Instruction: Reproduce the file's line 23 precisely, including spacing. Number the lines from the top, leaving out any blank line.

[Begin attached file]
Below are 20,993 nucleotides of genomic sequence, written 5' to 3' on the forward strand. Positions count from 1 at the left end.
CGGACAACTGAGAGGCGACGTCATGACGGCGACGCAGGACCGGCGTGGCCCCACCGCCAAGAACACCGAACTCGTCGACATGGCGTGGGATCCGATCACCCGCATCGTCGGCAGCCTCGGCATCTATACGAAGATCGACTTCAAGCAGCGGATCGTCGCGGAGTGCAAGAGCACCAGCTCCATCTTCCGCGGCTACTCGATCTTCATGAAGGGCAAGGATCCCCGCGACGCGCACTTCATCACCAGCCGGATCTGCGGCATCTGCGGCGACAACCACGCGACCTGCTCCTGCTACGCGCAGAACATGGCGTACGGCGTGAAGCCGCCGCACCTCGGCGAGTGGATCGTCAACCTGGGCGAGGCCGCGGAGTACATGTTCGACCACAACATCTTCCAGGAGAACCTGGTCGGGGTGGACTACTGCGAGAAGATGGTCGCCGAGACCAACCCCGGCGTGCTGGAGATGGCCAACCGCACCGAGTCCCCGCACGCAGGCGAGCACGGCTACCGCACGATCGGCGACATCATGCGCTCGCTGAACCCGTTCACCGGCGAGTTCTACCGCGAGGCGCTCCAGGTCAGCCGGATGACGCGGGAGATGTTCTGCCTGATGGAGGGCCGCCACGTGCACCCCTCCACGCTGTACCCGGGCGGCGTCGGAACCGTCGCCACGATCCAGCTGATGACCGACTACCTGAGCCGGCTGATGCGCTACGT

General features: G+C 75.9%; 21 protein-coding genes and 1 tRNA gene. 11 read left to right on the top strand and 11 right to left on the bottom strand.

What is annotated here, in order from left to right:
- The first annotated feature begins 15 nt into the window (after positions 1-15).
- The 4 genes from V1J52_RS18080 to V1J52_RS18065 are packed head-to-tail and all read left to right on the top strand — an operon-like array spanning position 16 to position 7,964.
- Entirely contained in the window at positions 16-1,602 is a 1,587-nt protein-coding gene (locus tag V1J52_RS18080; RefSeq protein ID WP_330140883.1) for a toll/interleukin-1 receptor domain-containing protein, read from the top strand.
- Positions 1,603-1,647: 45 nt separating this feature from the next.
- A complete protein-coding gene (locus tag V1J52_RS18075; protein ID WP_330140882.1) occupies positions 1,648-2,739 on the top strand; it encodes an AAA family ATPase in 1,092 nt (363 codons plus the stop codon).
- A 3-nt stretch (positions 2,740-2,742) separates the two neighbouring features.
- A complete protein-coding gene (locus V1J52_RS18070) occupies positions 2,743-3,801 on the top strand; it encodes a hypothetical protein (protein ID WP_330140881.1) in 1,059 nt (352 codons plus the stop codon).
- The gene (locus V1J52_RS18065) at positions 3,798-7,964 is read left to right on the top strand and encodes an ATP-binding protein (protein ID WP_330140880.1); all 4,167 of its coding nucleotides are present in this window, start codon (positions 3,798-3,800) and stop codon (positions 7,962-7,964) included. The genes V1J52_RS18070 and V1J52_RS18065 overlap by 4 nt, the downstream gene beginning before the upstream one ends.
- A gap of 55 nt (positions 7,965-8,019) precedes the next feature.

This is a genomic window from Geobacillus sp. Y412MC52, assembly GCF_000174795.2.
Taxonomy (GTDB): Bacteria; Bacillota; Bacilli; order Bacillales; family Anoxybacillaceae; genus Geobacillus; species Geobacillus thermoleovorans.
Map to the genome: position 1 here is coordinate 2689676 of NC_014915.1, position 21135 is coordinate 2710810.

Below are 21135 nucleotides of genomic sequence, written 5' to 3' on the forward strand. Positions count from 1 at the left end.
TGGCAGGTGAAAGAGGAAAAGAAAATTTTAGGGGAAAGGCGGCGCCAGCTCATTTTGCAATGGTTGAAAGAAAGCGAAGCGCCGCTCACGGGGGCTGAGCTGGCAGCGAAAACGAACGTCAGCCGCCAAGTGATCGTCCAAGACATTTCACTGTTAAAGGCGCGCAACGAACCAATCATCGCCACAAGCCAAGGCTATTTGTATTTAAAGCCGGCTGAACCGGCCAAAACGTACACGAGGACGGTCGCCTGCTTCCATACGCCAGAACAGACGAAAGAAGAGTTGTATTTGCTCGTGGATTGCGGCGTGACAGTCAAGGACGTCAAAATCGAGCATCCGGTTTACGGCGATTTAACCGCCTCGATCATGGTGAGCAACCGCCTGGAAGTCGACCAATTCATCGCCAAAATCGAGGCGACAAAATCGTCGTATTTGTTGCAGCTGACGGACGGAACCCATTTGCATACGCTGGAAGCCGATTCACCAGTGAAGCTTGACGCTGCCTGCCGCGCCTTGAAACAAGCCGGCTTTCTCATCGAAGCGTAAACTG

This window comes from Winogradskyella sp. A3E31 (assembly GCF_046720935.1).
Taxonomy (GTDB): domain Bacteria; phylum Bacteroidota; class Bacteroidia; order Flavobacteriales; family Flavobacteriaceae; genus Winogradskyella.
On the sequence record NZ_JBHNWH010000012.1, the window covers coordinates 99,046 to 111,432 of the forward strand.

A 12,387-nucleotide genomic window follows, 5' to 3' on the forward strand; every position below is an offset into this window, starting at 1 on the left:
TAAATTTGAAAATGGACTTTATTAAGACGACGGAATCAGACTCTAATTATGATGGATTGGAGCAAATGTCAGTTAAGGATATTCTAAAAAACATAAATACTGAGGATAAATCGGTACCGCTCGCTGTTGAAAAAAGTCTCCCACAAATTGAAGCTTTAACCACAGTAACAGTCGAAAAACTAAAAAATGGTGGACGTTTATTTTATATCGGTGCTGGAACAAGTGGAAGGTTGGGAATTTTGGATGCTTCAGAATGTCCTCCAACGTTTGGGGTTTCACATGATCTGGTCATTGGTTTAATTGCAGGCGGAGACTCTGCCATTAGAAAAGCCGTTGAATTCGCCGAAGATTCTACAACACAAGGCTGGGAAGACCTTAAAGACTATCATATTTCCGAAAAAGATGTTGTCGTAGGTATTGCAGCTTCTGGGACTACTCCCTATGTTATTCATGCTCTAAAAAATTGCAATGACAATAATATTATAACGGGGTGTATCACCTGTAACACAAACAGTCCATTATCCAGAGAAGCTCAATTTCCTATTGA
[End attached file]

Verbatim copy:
TAAATTTGAAAATGGACTTTATTAAGACGACGGAATCAGACTCTAATTATGATGGATTGGAGCAAATGTCAGTTAAGGATATTCTAAAAAACATAAATACTGAGGATAAATCGGTACCGCTCGCTGTTGAAAAAAGTCTCCCACAAATTGAAGCTTTAACCACAGTAACAGTCGAAAAACTAAAAAATGGTGGACGTTTATTTTATATCGGTGCTGGAACAAGTGGAAGGTTGGGAATTTTGGATGCTTCAGAATGTCCTCCAACGTTTGGGGTTTCACATGATCTGGTCATTGGTTTAATTGCAGGCGGAGACTCTGCCATTAGAAAAGCCGTTGAATTCGCCGAAGATTCTACAACACAAGGCTGGGAAGACCTTAAAGACTATCATATTTCCGAAAAAGATGTTGTCGTAGGTATTGCAGCTTCTGGGACTACTCCCTATGTTATTCATGCTCTAAAAAATTGCAATGACAATAATATTATAACGGGGTGTATCACCTGTAACACAAACAGTCCATTATCCAGAGAAGCTCAATTTCCTATTGA